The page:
What happens if we break some of the rules of crystallography?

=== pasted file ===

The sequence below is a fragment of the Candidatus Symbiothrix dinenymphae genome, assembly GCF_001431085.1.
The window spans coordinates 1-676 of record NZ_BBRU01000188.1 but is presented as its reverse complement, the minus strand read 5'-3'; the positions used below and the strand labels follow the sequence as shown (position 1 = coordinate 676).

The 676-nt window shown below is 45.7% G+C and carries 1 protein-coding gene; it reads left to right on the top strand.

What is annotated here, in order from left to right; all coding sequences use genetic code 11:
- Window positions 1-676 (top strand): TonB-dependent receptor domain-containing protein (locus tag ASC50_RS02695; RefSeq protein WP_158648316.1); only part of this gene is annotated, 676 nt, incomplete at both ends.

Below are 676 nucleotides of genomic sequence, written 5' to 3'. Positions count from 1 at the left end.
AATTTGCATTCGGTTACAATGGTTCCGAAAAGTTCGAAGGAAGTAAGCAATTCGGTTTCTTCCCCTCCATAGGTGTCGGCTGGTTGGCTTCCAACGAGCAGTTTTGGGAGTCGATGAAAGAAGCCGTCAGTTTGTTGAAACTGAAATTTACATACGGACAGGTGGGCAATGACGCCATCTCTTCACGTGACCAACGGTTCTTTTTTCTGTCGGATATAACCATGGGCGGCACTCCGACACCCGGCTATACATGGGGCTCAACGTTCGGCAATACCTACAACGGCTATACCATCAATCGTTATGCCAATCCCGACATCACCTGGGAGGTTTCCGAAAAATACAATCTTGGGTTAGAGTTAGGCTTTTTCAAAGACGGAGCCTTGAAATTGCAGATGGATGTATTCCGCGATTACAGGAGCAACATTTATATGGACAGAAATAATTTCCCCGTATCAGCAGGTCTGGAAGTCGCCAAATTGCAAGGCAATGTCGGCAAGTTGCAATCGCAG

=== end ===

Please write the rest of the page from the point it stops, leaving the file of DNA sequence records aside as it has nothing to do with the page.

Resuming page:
A traditional crystal is a repeating pattern of units in three dimensions.  If you take shapes like triangles, squares and hexagons, you can tessellate these into two dimensions without any gaps.  What happens if you take a pentagon?  It then becomes impossible to create a tessellating pattern without gaps.  Triangles represent three-fold symmetry, squares four-fold symmetry and hexagons six-fold symmetry.  For a long time, these were the only types of symmetry that it was believed could exist in crystals.  This was before Dan Shechtman broke the rules and discovered a new form of crystals, quasicrystals!  This special class of crystals have five-fold symmetry (or pentagons) and their discovery resulted in a Nobel Prize for Dan Shechtman in 2011 and a new definition of a crystal!